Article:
5 Warning Signs of a Deteriorating Workplace
How to tell if your workplace is going downhill fast
Posted Sep 08, 2010
Since I recently wrote about the great places to work, friends and colleagues have been sharing examples of workplace situations that lead to poor working environments. I've assembled these (and some others) into the 5 signs that a workplace is deteriorating in quality, and thoughts on how to make things better.
1. "All Sticks and No Carrots." When management begins to focus solely on what employees are doing wrong (i.e., correcting "problems"), and never or rarely rewarding them for what they are doing right (rewards, recognition), it is simply bad psychology and bad leadership in action. A friend told me that if he or members of his department hear from the boss, they know it means they have done something wrong. "It didn't used to be that way around here," he said. "We used to get a balance of good and bad from our former boss."
Good leadership practices involve encouraging and rewarding employees for the things they have done right. This increases worker motivation and morale. A punitive work environment stifles initiative and has everyone walking on eggshells wondering when and where the hammer will fall next.
2. "The Creeping Bureaucracy." A while back, an academic colleague submitted her research proposal to her university's Institutional Review Board to get permission to conduct her research using students. It took over 8 months to get approval! When she asked about the delay, she was told, "we have complicated procedures that must be followed and a backlog of work."
While following standard policies and procedures is important, too much bureaucratic "red tape" is never a good thing. All too often, as in the example above, employees will use the bureaucracy as an excuse for not getting work done. And, if bureaucratic procedures are bringing operations to a halt, then it is time to find a faster, better way of doing things.
3. "The Gigantic Bottom Line." In our current poor economic environment, examples of this abound. Organizations that have a singular focus on money - profits, cost-cutting, etc., without considering the other "bottom lines" (the shorthand for the triple bottom line is "profits, people, planet") is on a downward slide.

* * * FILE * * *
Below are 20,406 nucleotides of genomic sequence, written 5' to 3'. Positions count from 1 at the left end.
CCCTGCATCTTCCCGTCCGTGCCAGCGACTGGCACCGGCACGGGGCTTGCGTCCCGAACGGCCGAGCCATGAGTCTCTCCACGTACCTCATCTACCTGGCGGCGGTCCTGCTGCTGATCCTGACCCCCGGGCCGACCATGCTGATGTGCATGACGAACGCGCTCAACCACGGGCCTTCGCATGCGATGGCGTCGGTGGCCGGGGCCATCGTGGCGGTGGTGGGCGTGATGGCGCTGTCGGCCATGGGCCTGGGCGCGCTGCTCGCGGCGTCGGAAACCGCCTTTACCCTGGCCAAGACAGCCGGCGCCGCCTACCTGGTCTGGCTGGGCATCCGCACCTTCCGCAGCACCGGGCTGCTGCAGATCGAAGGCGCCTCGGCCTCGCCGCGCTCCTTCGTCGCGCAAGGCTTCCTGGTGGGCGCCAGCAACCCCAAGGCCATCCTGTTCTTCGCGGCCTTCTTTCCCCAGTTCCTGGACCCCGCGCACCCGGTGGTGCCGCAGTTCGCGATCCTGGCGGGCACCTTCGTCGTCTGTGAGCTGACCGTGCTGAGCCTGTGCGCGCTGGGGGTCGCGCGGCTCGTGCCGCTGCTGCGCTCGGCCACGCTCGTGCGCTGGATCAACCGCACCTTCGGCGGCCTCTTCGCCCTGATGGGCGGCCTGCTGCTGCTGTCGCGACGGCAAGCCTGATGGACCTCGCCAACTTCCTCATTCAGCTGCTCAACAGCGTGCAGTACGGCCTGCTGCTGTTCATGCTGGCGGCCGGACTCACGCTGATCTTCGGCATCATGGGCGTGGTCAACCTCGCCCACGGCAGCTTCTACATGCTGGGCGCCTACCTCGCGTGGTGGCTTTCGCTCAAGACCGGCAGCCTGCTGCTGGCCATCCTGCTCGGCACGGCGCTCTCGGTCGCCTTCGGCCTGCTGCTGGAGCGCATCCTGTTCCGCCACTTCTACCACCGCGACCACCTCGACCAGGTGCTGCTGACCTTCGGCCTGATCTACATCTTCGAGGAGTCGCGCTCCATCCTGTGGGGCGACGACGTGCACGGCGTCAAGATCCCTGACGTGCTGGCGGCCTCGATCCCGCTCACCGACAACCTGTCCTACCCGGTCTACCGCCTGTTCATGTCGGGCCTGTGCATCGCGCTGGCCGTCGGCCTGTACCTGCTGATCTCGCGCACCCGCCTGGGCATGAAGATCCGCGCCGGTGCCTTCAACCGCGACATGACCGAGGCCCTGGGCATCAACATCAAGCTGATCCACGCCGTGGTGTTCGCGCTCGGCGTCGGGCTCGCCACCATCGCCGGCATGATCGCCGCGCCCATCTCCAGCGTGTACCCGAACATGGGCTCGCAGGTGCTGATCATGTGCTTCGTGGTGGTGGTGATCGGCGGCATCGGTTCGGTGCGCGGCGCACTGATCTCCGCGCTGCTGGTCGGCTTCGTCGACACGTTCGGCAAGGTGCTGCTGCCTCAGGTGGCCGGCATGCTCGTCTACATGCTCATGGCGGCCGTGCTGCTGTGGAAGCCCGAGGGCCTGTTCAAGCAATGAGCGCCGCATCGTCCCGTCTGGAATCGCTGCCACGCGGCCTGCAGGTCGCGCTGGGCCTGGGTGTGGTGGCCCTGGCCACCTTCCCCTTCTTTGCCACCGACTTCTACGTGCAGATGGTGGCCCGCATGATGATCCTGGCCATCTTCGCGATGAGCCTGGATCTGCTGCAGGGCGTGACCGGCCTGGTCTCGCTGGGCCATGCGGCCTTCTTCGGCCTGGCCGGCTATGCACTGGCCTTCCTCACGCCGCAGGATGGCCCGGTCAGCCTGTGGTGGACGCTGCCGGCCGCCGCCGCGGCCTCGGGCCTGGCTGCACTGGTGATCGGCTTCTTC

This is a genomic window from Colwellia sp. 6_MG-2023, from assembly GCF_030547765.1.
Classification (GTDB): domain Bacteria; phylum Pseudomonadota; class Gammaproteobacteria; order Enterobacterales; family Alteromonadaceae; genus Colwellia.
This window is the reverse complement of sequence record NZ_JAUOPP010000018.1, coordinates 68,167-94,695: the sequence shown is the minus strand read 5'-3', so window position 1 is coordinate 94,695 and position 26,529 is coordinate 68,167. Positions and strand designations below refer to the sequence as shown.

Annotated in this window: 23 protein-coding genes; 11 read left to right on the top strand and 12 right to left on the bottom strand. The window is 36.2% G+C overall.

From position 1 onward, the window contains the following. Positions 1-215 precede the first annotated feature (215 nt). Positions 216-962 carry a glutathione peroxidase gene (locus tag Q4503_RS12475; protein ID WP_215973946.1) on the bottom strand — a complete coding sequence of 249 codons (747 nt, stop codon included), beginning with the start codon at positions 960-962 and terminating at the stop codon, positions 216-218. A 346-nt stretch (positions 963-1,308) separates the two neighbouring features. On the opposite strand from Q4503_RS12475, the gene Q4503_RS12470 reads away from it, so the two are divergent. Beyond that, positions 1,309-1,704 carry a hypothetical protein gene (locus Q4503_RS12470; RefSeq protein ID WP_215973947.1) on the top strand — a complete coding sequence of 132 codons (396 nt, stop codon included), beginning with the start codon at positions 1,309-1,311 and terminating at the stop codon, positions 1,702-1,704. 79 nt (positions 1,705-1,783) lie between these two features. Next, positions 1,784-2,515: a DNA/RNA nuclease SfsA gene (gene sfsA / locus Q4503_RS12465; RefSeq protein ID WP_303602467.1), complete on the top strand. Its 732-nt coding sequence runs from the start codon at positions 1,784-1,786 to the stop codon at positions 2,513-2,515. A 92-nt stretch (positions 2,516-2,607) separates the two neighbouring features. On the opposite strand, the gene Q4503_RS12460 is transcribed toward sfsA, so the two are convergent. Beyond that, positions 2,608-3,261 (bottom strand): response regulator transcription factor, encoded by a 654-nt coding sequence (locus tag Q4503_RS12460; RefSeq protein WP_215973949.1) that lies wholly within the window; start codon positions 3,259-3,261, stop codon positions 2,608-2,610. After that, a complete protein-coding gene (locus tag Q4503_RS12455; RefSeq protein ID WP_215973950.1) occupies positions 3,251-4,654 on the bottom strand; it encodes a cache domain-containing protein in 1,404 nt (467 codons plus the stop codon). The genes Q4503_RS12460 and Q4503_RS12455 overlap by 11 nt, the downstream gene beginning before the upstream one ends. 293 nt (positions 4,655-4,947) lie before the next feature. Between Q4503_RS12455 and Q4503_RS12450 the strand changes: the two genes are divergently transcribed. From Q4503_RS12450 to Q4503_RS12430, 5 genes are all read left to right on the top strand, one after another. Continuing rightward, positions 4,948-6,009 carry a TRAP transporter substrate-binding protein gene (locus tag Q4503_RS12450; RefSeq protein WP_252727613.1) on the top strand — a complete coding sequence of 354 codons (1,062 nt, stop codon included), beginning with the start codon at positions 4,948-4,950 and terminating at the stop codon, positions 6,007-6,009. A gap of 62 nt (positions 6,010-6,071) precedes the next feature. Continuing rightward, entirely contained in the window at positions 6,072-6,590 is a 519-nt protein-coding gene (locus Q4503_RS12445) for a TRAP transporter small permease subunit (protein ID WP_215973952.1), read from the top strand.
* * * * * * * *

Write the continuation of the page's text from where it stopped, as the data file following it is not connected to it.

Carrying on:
Even under the worst economic times, it is important for leadership to pay attention to its workers and the work environment. If the company is going to turn around, it is going to take the motivation, dedication, and talent of the workforce to do it.
4. "When Bullies Rule the Roost." I've written extensively about workplace bullies, so there are many examples of bullying in earlier posts and discussion from readers. Nothing can make a workplace more toxic than the presence of bullies - and leaders, who are either bullies themselves, or allow the bullies to thrive and attack victims unchecked.
High levels of dysfunctional workplace politics -- and the terrible trio of bullying, cronyism, and nepotism - is always a sign of a deteriorated work environment. Leaders: Put a stop to this! There needs to be a zero tolerance policy to stop bullying and bad politicking.
5. "Losing the Human Touch." "It doesn't feel the same around here." "They treat us as if we were interchangeable parts." "When I went to HR to complain about mistreatment, they told me that maybe I'd be happier at another company." These are all comments that I've heard about deteriorating workplaces.
The very best companies are those that genuinely care about their workers and their welfare. The emphasis needs to be on the "human" in the terms "human capital" and "human resources." Leaders need to continually ask the question of how policies and practices impact workers. There needs to be genuine concern and caring for people to make an organization a great place to work.